Third, the case for generous subventions is to restore the financial system – and so the economy – to health. It is not to enrich bankers, particularly not those engaged in the sorts of trading activities that destroyed the financial system in the first place.
Fourth... public finances will be devastated for decades: taxes will be higher and public spending lower. Meanwhile, bankers are about to reap huge rewards. This damages the legitimacy of the market economy.
Fifth, it is hard to argue in favour of exceptional interventions to bail out the financial sector at times of crisis, and also against exceptional interventions to recoup costs when the crisis is past. “Windfall” support should be matched by windfall taxes.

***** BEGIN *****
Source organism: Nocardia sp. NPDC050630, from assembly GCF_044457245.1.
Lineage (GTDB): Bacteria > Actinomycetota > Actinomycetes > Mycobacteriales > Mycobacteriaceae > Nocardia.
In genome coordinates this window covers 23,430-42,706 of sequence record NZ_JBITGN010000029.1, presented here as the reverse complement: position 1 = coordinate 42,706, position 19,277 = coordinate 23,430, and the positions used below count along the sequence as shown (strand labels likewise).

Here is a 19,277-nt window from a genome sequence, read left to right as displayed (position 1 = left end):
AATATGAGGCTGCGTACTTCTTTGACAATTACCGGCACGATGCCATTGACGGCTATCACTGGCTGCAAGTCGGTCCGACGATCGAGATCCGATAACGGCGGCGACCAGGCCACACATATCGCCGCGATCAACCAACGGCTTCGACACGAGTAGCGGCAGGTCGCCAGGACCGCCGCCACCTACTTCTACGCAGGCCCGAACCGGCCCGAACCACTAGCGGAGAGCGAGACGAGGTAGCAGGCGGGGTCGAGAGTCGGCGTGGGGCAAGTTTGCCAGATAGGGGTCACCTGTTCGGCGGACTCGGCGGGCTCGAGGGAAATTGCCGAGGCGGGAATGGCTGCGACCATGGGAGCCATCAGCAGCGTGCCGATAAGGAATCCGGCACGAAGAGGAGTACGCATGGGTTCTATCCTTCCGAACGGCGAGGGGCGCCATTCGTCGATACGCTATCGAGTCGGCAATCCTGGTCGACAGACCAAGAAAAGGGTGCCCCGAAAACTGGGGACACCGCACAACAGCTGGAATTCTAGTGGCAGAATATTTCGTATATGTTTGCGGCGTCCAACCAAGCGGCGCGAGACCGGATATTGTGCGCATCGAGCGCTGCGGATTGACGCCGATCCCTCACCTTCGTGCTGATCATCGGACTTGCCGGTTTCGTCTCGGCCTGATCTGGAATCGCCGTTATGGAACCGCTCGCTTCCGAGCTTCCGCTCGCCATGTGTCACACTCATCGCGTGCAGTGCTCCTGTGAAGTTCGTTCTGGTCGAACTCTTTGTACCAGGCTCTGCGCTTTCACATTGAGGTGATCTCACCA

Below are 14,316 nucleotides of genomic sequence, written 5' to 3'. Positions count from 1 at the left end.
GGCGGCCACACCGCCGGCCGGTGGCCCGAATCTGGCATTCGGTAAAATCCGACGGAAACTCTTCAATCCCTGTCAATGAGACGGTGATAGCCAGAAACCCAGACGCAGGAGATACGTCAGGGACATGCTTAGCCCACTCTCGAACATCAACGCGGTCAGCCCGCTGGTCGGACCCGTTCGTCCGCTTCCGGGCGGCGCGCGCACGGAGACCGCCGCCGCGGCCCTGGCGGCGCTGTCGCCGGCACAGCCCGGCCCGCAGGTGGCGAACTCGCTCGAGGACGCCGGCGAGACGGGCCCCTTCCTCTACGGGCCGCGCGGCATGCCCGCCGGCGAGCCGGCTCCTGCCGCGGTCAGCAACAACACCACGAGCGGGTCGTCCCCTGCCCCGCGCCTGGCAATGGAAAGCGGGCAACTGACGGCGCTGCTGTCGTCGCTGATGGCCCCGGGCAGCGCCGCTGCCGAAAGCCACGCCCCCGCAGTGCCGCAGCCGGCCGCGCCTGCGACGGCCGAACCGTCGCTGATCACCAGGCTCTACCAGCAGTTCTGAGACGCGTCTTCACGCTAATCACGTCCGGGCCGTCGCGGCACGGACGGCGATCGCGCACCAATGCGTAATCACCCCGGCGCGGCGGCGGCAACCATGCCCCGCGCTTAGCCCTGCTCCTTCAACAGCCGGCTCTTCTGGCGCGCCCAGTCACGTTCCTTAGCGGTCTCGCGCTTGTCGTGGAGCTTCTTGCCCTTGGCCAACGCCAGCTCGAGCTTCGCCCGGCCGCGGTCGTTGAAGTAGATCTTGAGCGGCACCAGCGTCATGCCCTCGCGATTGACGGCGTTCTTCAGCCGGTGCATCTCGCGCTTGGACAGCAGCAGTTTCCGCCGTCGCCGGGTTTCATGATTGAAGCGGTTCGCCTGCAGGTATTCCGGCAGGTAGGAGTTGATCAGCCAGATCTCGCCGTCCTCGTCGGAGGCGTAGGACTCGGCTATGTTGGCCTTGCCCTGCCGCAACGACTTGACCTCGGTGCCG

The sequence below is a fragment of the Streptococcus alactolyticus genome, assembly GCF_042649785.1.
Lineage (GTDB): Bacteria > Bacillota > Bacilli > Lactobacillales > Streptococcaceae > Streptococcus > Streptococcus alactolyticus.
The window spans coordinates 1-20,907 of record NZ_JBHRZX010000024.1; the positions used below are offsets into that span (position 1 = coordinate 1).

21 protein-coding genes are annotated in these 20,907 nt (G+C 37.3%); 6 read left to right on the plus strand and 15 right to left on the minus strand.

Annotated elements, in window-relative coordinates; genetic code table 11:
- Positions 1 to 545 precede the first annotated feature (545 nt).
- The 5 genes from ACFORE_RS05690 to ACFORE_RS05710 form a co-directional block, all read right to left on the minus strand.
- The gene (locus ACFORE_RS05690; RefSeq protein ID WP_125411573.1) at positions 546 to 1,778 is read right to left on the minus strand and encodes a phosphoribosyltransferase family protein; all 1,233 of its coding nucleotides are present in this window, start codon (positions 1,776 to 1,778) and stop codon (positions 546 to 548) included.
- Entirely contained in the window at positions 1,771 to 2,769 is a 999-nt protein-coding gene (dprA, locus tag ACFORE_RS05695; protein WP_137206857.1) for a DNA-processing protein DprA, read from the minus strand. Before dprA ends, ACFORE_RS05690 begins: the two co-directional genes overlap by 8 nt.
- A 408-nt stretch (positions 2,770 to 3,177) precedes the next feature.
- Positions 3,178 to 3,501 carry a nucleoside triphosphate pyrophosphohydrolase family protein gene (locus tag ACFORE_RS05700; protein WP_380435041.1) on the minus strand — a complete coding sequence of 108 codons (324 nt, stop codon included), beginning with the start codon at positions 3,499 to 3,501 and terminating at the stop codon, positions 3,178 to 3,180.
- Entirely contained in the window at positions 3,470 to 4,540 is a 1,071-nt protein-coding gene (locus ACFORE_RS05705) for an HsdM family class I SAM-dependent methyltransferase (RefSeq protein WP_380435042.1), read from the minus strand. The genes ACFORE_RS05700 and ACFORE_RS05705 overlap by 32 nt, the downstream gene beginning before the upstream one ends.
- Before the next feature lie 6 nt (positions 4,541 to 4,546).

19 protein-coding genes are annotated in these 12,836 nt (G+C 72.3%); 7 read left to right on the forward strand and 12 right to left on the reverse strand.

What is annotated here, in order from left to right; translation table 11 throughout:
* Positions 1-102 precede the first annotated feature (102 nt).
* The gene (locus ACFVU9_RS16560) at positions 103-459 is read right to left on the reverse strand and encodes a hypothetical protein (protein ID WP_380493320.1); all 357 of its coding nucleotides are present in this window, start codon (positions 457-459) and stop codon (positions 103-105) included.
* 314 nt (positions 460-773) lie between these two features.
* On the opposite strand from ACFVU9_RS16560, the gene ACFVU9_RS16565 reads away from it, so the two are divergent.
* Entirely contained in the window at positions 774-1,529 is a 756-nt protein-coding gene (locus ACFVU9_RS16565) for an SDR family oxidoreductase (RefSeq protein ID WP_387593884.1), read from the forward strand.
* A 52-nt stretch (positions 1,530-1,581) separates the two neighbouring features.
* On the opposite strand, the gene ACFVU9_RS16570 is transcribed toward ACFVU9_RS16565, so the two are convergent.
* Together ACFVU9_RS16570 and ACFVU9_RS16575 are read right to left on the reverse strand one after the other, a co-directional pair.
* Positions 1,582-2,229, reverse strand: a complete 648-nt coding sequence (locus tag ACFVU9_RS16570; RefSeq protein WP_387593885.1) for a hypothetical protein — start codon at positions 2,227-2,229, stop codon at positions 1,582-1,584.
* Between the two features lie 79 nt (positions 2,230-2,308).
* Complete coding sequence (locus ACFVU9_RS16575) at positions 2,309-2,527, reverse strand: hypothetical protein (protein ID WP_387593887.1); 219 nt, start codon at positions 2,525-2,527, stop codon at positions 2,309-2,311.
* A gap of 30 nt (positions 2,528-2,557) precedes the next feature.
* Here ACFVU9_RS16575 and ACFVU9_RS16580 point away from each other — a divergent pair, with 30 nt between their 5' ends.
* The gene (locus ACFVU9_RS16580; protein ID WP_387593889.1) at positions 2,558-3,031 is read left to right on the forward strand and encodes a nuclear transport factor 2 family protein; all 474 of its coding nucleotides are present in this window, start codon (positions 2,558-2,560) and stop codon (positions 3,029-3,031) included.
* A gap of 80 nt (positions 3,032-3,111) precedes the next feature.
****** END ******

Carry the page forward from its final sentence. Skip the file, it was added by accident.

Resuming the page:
Finally, these are genuine windfalls. They are, as George Soros has said, “hidden gifts” from the state. What the state gives, the state is entitled to take back, if it is not used for the state’s purposes.
So the question, in my mind, is not whether a windfall tax can be justified but whether it can be designed successfully... Since the aim of policy is to recapitalise the banks, the tax should not reduce their ability to do so. It would be far better then to impose a tax on contributions made to the bonus pool. There is no public interest in such payments... Yet windfall taxes cannot contain financial excess, precisely because their goal is not to affect incentives. So what is to be done?